Wait... There's More?
Just when it seemed like the adventure was over, we strike-off again, this time to property owned by The Nature Conservancy. The challenges begin almost immediately as Dan sets out crossing a creek with ease, hopping from stone to stone to the other side. The rocks look quite slippery and knowing I could easily fall again, I locate firm footing, straighten my hat and charge directly through the water, skipping the stepping-stones all together.

On firm ground again, we make our way to the trapping site. I'm told to look for the orange marking tape that indicates the trap site and soon spy it at the top of a shale pile where a huge spire of rocks juts into the sky. Dan scrambles up the mound, rocks falling and clattering everywhere sounding like so many dishes breaking. That's when I announce that if the traps are up at the tape, I'll be happy to stay on firm ground and watch! Dan assures me that it would be just fine to monitor the site from below.

Success in Hand
Soon Dan slides down off of the shale bank with a trap in hand and our first woodrat! He carefully removes her from the trap and we all take a look. It's a female, a cute little fuzzy thing with huge ears, long whiskers and a hairy tail. In fact, I think she looks way too cute to be a rat. After weighing, marking and measuring her, Dan places the woodrat on his lap. She just sits there looking around and I think that for an endangered species on the brink of extinction, she seems in no hurry to leave. Eventually she scurries down Dan's leg and disappears into the rocks.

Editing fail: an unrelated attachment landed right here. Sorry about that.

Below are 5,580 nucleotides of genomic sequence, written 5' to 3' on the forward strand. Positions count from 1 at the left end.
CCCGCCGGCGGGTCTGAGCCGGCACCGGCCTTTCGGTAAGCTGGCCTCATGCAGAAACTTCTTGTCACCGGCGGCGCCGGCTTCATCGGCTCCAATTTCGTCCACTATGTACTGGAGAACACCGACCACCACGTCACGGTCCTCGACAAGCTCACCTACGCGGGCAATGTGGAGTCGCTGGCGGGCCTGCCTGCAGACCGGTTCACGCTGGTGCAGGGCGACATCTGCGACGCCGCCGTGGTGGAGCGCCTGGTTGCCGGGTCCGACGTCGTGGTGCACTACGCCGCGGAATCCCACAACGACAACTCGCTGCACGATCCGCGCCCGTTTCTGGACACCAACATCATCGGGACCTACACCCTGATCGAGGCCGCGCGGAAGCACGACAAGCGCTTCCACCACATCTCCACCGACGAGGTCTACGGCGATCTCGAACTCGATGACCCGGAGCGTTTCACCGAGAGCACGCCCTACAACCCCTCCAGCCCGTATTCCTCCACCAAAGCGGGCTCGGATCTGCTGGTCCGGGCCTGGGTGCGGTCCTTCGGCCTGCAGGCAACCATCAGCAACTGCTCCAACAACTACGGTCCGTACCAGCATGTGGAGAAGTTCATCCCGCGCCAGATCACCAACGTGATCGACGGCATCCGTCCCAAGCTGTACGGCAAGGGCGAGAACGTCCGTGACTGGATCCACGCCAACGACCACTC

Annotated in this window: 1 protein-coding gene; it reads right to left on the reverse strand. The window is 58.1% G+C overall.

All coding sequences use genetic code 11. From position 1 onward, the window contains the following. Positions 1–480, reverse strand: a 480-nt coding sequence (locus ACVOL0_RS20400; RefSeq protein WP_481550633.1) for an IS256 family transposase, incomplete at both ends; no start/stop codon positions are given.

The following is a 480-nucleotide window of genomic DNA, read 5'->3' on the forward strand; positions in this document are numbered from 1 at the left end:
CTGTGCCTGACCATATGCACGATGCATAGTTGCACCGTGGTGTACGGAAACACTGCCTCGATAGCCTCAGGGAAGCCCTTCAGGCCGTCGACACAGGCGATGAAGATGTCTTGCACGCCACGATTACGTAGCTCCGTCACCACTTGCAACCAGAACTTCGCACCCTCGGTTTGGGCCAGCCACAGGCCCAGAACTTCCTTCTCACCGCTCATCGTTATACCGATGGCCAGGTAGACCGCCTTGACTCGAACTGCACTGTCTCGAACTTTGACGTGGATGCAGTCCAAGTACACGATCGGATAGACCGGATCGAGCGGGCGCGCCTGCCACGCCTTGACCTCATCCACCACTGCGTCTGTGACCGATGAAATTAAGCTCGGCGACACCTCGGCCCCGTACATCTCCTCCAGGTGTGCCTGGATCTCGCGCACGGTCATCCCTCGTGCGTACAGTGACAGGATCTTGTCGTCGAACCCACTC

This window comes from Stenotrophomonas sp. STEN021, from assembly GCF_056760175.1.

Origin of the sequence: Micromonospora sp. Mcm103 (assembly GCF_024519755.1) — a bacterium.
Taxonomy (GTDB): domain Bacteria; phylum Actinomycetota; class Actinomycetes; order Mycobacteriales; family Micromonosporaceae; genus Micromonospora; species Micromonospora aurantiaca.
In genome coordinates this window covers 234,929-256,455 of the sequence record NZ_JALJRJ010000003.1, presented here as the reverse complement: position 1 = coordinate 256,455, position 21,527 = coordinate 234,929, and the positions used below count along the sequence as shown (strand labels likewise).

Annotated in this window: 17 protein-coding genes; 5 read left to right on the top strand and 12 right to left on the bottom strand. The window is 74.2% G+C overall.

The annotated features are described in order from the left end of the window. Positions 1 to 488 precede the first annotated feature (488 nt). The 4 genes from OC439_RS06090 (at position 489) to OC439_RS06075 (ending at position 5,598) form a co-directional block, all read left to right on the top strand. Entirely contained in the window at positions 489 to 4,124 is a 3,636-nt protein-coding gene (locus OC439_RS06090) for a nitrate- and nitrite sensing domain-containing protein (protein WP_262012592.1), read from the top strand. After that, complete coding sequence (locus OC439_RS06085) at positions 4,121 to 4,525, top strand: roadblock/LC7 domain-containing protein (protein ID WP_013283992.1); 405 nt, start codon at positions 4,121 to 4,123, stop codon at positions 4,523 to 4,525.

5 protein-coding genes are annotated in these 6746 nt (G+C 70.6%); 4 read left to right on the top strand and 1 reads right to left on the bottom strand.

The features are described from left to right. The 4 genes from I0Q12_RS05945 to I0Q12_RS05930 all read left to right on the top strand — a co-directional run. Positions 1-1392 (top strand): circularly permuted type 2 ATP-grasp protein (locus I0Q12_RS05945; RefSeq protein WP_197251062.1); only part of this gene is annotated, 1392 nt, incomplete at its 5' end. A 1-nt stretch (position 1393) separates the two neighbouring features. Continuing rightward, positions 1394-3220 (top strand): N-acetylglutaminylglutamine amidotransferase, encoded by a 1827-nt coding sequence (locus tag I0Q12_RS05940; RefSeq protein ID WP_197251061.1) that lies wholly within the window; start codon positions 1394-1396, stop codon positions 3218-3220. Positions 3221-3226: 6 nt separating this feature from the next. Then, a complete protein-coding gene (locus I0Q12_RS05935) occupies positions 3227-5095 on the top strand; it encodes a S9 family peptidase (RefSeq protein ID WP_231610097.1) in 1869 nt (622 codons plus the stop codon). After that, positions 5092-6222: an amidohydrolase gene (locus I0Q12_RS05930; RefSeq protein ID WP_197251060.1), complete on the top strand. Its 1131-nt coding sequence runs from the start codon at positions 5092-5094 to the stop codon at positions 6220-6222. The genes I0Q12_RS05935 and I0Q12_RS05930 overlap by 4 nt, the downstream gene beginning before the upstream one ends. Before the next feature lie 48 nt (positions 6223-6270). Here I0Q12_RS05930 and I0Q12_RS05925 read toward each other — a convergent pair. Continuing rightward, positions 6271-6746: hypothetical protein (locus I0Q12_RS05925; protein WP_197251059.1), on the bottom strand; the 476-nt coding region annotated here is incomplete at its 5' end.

Woodrats fill a crevice in their rocky environment with forest debris to create a snug nest.We head out for the last location and I'm getting pretty confident, thinking this shouldn't be too bad. Looking up the hill, I think to myself that it looks pretty steep but luckily there are no rocks to climb over. We haven't gone far however before I'm wishing there were some rocks to hold on to since the unstable ground is crumbling beneath our feet! We're about three-quarters of the way up and there are no handholds anywhere. Suddenly, I feel the earth falling away and I grab for the only thing in sight, a slightly rotten tree stump. Next thing I know, I'm sliding out of control and my handhold, the stump, is out of the ground, tumbling erratically toward Jim.